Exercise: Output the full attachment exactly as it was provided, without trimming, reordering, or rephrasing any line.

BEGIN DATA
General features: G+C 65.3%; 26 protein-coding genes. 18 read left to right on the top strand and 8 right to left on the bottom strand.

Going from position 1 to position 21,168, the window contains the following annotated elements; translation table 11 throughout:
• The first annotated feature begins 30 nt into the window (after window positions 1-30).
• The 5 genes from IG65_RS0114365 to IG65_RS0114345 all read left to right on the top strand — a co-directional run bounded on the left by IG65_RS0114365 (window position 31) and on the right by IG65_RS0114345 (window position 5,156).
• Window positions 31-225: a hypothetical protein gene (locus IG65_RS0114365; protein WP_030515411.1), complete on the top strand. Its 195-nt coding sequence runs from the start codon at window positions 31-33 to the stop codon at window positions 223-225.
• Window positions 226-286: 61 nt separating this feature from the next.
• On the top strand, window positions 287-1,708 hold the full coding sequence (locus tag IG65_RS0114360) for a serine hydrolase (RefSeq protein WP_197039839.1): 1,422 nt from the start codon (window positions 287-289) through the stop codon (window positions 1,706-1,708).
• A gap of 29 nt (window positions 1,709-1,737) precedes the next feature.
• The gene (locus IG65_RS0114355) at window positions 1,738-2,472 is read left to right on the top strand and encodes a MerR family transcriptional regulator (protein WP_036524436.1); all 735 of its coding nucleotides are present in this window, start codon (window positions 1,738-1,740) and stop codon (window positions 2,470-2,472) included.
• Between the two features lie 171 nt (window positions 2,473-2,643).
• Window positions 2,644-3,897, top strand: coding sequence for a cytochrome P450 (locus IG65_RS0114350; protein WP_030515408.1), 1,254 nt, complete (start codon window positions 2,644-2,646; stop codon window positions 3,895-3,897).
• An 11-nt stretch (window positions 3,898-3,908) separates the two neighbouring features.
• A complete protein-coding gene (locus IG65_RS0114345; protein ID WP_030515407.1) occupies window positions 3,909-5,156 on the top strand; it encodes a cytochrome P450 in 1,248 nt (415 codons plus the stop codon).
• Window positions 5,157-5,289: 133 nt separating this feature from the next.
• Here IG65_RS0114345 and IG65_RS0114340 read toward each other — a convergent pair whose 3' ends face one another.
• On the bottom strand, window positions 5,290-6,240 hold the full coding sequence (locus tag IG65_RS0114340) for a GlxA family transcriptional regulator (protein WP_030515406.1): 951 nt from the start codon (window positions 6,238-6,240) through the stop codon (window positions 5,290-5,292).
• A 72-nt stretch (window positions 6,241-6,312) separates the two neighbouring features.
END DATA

General features: G+C 65.3%; 26 protein-coding genes. 18 read left to right on the top strand and 8 right to left on the bottom strand.

Going from position 1 to position 21,168, the window contains the following annotated elements; translation table 11 throughout:
• The first annotated feature begins 30 nt into the window (after window positions 1-30).
• The 5 genes from IG65_RS0114365 to IG65_RS0114345 all read left to right on the top strand — a co-directional run bounded on the left by IG65_RS0114365 (window position 31) and on the right by IG65_RS0114345 (window position 5,156).
• Window positions 31-225: a hypothetical protein gene (locus IG65_RS0114365; protein WP_030515411.1), complete on the top strand. Its 195-nt coding sequence runs from the start codon at window positions 31-33 to the stop codon at window positions 223-225.
• Window positions 226-286: 61 nt separating this feature from the next.
• On the top strand, window positions 287-1,708 hold the full coding sequence (locus tag IG65_RS0114360) for a serine hydrolase (RefSeq protein WP_197039839.1): 1,422 nt from the start codon (window positions 287-289) through the stop codon (window positions 1,706-1,708).
• A gap of 29 nt (window positions 1,709-1,737) precedes the next feature.
• The gene (locus IG65_RS0114355) at window positions 1,738-2,472 is read left to right on the top strand and encodes a MerR family transcriptional regulator (protein WP_036524436.1); all 735 of its coding nucleotides are present in this window, start codon (window positions 1,738-1,740) and stop codon (window positions 2,470-2,472) included.
• Between the two features lie 171 nt (window positions 2,473-2,643).
• Window positions 2,644-3,897, top strand: coding sequence for a cytochrome P450 (locus IG65_RS0114350; protein WP_030515408.1), 1,254 nt, complete (start codon window positions 2,644-2,646; stop codon window positions 3,895-3,897).
• An 11-nt stretch (window positions 3,898-3,908) separates the two neighbouring features.
• A complete protein-coding gene (locus IG65_RS0114345; protein ID WP_030515407.1) occupies window positions 3,909-5,156 on the top strand; it encodes a cytochrome P450 in 1,248 nt (415 codons plus the stop codon).
• Window positions 5,157-5,289: 133 nt separating this feature from the next.
• Here IG65_RS0114345 and IG65_RS0114340 read toward each other — a convergent pair whose 3' ends face one another.
• On the bottom strand, window positions 5,290-6,240 hold the full coding sequence (locus tag IG65_RS0114340) for a GlxA family transcriptional regulator (protein WP_030515406.1): 951 nt from the start codon (window positions 6,238-6,240) through the stop codon (window positions 5,290-5,292).
• A 72-nt stretch (window positions 6,241-6,312) separates the two neighbouring features.